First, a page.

James Horton, for disturbance of the peace. Mr. Horton having arrived from the plains on Sunday, considered it his duty, in his own language, to ‘see the pictures.’ In looking at them at a certain Chinese house, he became intoxicated, flourished a pistol, and behaved badly in other respects. Fined $10 and costs.

John Williams, for like cause. The prisoner was a genuine specimen of the true hearted sailor, and related his defence in a frank, unvarnished style. He confessed. his weakness on the score of drinking – said he always would indulge – but hoped the court would deal gently with him, in consideration of this being his first offence. The sympathies of the Court, and all others present, were strongly in John’s favor. The evidence against him convicted, however, and he was fined $5 and costs.

“Case of Wm. Dennis, continued from yesterday. Petit larceny, for stealing a trunk from on board the steamer Antelope. Found guilty, and ordered to three months imprisonment.

“Juan Baptiste – case continued from yesterday. Fined $30 and costs; in default ten day’s imprisonment. Not having the spare change about him, Juan was sent up.

A case of inquiry against North Wellington, (colored,) charged with stealing $300. The evidence, was complicated, abundant, and conflicting. The defendant was discharged.

“Augustus Stenegal, for assault and battery upon the person of Jackson Jordan. No witnesses and prisoner discharged.”

In the September 30, 1852 edition of the Daily Union is found an interesting letter from Monterey regarding a robbery.

“FROM THE INTERIOR.

“The last number of the San Joaquin Republican [Stockton, 1851-1854, then became a daily from 1854-1873] furnished by Adams & Co.’s Express, contains an interesting letter from a correspondent at Monterey, dated Sept. 18th, from which we extract the following:

“On the 12th, (Sunday,) a Sonorian [sic] journeying to the Salinas river, was met by a party of five Mexicans, who stopped and robbed him, taking his serape and some trifling articles. After the robbery, they immediately proceeded towards the river, whilst the Sonorian returned to Monterey. After his arrival here, he procured another horse, and proceeded to the Salinas and made known the circumstances of the robbery to Henry Cocks, Esq. Justice of the Peace, who immediately collected and armed a party of eight persons and proceeded to the house of a noted character; upon arriving within a short distance of the place, alarm was given by the dogs barking, and immediately the lights in the house were extinguished, and shots were fired at the assailing party; they however charged up and fired a few rounds in exchange, when the inmates of the house broke and ran in various directions. Two were shot down, and one was badly wounded who escaped; the next morning one of them returned to the house, when the owner under pretence [arch.] of shooting a squirrel, directed a boy to reach him his gun, which he immediately cocked and leveled at the robber, ordering him to give up his arms, which he did, and then broke from the house. Chase was given, and he was overtaken and killed. An inquest was held to-day on the three bodies, and a verdict returned in accordance with the circumstances. Some of the horses of the party were taken and recognised [arch] as belonging to various rancheros in the neighborhood – having been stolen.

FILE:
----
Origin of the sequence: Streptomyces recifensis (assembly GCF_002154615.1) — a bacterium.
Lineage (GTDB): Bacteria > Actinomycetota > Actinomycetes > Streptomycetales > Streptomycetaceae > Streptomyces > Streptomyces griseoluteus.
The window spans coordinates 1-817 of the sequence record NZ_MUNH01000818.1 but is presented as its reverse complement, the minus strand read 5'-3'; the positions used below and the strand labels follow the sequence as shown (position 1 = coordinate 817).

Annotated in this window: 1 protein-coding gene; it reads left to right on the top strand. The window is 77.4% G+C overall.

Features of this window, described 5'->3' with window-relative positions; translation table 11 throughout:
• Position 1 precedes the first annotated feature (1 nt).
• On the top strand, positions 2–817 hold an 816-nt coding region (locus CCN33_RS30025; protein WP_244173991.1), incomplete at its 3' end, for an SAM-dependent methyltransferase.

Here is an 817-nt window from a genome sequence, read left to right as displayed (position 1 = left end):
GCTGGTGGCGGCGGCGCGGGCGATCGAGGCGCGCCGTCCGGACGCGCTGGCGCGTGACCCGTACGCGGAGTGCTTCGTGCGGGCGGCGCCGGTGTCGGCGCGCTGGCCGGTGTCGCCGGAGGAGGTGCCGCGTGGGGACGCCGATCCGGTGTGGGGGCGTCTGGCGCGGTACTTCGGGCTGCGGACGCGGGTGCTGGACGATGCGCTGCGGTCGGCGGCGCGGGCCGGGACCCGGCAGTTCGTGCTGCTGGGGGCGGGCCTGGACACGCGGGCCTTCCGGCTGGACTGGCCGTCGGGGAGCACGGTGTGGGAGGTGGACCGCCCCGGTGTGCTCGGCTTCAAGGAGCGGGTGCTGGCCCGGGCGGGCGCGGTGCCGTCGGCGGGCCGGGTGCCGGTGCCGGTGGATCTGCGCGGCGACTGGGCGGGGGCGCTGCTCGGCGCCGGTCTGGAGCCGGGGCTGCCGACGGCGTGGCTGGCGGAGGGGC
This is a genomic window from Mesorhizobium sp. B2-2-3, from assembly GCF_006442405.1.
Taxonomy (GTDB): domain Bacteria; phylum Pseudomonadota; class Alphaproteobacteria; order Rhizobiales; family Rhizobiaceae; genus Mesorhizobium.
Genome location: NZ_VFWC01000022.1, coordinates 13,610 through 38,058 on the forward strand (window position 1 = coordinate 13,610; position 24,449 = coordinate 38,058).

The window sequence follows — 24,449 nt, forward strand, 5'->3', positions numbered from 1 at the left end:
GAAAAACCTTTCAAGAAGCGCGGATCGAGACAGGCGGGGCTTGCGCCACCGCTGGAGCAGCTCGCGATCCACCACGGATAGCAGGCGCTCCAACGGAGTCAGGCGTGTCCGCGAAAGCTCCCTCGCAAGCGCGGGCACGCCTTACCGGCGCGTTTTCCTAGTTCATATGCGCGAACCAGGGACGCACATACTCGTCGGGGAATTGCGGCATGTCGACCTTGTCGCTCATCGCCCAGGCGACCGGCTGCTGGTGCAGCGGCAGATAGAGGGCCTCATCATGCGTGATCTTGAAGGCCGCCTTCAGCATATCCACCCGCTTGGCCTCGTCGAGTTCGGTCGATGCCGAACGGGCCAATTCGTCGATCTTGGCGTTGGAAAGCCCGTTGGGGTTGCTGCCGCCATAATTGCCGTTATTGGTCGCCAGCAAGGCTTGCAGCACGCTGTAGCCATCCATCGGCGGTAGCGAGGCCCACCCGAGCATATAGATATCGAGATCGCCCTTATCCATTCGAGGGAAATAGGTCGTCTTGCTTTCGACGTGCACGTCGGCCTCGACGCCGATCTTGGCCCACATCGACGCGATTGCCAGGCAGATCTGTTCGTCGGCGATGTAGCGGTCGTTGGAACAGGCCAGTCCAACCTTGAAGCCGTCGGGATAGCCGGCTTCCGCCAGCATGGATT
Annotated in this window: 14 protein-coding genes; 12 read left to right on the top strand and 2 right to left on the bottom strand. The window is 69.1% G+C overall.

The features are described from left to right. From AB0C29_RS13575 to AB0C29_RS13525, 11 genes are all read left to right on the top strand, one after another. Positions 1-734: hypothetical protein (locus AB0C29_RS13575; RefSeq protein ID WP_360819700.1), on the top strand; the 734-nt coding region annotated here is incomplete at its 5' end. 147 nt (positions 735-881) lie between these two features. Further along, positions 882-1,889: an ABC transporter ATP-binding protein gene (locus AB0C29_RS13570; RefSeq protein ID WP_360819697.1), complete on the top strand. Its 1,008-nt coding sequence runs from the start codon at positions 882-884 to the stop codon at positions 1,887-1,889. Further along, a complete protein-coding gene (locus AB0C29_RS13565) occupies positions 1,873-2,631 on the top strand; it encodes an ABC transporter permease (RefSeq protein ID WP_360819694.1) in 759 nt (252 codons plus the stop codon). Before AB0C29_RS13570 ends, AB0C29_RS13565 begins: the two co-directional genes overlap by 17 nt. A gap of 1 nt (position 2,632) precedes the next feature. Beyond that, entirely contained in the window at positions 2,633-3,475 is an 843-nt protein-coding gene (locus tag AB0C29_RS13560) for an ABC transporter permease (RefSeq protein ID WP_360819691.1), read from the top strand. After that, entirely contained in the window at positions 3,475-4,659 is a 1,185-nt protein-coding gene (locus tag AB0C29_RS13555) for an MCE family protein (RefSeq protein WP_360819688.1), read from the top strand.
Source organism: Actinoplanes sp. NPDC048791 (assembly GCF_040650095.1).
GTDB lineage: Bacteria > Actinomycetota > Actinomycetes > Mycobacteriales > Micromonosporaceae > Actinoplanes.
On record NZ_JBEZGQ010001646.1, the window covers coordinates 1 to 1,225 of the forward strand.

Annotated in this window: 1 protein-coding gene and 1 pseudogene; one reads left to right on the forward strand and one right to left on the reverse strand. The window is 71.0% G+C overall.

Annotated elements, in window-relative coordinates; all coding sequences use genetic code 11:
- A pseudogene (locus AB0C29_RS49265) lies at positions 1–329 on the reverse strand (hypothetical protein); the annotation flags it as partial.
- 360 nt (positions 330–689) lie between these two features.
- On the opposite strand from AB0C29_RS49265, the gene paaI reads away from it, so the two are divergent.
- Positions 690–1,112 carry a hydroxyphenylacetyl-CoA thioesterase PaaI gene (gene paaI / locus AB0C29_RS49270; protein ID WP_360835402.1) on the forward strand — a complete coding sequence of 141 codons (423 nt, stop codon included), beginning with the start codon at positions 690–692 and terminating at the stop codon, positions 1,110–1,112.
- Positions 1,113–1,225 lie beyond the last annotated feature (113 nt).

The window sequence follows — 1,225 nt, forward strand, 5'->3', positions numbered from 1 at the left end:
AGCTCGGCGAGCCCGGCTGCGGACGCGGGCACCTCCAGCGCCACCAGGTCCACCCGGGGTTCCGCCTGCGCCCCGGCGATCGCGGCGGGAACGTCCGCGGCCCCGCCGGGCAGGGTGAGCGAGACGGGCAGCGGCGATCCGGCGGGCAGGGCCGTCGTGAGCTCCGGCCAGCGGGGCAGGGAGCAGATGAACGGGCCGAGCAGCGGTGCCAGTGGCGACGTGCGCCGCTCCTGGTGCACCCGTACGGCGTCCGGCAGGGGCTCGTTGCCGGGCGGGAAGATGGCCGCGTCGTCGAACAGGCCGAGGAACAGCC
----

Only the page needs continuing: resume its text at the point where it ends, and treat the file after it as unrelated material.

The above transaction has caused great excitement, and universal satisfaction is manifested at the promptitude of the action, as the leader of the band was killed, and he was known as a most desperate character.

“The same writer adds that these men were probably a portion of a large band of horse-thieves who have infested that neighborhood, mostly Mexicans; and that a report had just come in that eleven more scoundrels belonging to the same band, had been surprised and attacked by a company of Americans from San Jose. Six of them were killed, the remainder taken prisoners and carried to San Jose.”

“The Indians. —We learn from the sheriff of Tulare county, who called upon us yesterday, that the Indians are quiet and no alarms are entertained by the settlers. Large numbers of emigrants are settling down on the fertile plains with their families There is every prospect of that portion of the country being thickly settled – Ib.

 

TO BE CONTINUED

Criminal Annals, Part 129 – E. Clampus Vitus

Moving to the September 28, 1852 edition of the Sacramento “Daily Union,” we find a note regarding a new, but curious, organization in town, one that exists to this day.

“‘E. CLAMPUS VITUS.’ — Some the San Francisco editors are puzzling their heads, to know what can be the objects or aim of a newly created secret society, bearing this name in that city. Although we are not prepared to say that the association is precisely similar to those we have heretofore known, yet we can state, for the information of the curious, that the term implied a degree of waggery to be practised by the knowing ones upon greenhorns; and that its existence was merely nominal — its meetings being held only when a victim presented himself for initiation, and consequent immolation. The hundred dollars contributed to the fire companies we presume was intended merely to create mystery, and hoax the good citizens of the Bay city. We warn them to keep their eyes about them, and to beware of taking the degree of the ‘Burning Shame.’”